• Cardiovascular disease
  • Type 2 diabetes
  • High blood pressure
  • Osteoarthritis
  • Breast cancer
  • Colon cancer

It is therefore essential to combat weight gain and make improvements to diet and lifestyle to protect against these conditions.

How to lose weight during menopause

Losing weight effectively requires a combination of attention to diet and lifestyle. The important thing to remember is that weight loss requires long-term commitment 


Physical activity. A mixture of aerobic exercise and strength training will help you keep fit and gain muscle. The more muscle you gain, the more efficiently your body burns calories.


Current scientific thinking suggests that people who wish to lose weight should consume a largely plant-based, high-fibre diet, rich in antioxidants (from coloured fruits and vegetables), oily fish, and olive oil. These foods support the gut microbiome, which has an important role in metabolic health and improvements in weight.

The gut microbiome is a complex ecosystem of trillions of microorganisms, which play a role in the transformation of vitamins, the extraction of nutrients from consumed food, and the body’s metabolic responses to food. Alterations in the balance of “good” and “bad” gut bacteria have been linked to mental ill-health as well as chronic conditions such as type 2 diabetes and cardiovascular disease.  Research shows that the gut microbiome changes significantly as estrogen levels fall during the menopause transition, and these changes may play a part in the increased abdominal fat deposition and its consequences that are seen at this time.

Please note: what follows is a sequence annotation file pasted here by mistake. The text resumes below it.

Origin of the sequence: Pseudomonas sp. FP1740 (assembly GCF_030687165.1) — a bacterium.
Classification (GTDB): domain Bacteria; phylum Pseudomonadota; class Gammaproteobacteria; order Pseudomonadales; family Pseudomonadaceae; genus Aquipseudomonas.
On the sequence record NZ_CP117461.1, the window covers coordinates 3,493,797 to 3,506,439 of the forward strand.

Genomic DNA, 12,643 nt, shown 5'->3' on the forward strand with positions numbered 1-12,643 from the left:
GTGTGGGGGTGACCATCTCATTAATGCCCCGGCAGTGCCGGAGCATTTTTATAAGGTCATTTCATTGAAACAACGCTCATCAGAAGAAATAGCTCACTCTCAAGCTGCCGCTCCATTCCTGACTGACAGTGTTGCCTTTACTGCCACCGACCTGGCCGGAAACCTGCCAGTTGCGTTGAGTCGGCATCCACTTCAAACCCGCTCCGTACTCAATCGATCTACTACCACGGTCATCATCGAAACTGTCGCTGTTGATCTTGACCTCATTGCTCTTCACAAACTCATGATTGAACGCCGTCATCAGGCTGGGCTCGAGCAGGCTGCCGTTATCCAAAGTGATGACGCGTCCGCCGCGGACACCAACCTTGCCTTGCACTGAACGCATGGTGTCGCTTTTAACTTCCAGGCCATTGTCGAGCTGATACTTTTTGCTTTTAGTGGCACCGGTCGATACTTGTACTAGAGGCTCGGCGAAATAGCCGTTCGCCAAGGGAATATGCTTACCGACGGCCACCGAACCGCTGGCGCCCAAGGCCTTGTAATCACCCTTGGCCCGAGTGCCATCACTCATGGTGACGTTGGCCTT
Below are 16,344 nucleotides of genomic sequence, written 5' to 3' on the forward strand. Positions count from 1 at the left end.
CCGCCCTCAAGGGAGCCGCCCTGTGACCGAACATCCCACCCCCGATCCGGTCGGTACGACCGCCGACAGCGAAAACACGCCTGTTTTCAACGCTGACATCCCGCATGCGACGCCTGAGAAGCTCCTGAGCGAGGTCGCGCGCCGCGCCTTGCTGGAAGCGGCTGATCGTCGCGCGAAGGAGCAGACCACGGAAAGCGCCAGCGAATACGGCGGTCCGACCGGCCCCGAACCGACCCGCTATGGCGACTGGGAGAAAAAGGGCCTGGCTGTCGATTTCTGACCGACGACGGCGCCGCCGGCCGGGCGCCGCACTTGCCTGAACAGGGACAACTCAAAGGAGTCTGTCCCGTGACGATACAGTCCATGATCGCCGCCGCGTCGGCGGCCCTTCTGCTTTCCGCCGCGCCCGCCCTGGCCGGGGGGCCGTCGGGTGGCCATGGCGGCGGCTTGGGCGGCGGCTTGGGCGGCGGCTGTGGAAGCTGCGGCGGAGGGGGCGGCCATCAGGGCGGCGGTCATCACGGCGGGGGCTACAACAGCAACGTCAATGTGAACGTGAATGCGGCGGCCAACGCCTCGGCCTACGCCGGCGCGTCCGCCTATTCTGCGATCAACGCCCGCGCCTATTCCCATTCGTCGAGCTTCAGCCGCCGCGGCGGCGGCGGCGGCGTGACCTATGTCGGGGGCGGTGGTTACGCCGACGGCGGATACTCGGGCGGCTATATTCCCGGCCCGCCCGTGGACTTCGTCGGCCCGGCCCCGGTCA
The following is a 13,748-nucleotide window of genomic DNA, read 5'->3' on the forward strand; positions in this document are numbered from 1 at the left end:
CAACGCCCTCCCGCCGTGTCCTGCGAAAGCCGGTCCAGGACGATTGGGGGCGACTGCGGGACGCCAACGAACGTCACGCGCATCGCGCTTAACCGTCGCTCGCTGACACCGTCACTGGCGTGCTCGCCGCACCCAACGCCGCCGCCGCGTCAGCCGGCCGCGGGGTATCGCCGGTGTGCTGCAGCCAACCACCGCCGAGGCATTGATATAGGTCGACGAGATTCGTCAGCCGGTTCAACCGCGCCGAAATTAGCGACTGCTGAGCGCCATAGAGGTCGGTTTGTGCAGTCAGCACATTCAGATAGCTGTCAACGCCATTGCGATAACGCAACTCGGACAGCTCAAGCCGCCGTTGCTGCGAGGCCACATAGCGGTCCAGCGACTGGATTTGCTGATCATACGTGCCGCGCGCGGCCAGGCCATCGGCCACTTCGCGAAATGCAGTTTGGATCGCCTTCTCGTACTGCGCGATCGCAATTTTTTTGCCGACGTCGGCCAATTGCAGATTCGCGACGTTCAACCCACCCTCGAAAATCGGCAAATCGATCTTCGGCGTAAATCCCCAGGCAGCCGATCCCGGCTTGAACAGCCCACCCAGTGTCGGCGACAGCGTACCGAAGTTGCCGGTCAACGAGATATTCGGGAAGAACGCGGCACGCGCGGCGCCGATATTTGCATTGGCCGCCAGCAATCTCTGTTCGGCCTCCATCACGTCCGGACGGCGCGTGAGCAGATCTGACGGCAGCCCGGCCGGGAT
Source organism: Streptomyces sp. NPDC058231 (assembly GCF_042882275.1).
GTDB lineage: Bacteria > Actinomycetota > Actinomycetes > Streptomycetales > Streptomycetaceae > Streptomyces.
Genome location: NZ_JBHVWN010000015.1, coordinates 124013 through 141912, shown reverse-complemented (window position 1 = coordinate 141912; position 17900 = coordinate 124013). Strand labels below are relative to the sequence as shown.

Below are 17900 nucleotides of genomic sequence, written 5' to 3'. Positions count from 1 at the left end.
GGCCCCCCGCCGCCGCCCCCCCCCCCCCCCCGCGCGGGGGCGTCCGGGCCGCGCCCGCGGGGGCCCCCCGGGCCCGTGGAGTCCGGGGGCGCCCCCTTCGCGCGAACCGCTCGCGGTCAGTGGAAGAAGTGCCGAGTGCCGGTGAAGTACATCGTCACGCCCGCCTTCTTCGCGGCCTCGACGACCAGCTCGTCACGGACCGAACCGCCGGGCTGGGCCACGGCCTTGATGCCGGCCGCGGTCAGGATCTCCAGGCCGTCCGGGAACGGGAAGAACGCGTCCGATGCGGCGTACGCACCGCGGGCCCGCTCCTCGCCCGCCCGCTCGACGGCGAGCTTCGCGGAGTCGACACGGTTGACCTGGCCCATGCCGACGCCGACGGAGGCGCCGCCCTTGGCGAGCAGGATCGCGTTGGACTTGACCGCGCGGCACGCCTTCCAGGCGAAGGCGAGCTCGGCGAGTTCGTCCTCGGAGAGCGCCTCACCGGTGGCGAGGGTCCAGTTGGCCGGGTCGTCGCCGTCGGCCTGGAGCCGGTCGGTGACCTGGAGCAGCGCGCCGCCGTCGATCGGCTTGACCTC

Foods that are high in fibre and antioxidants support the growth of “good” microbes, which have also been shown to be associated with weight loss.  Weight loss will be discussed in more detail here. 

For a thorough exploration of menopausal weight loss, make sure to read the next section, which also covers unexplained weight loss in menopause and how to address it.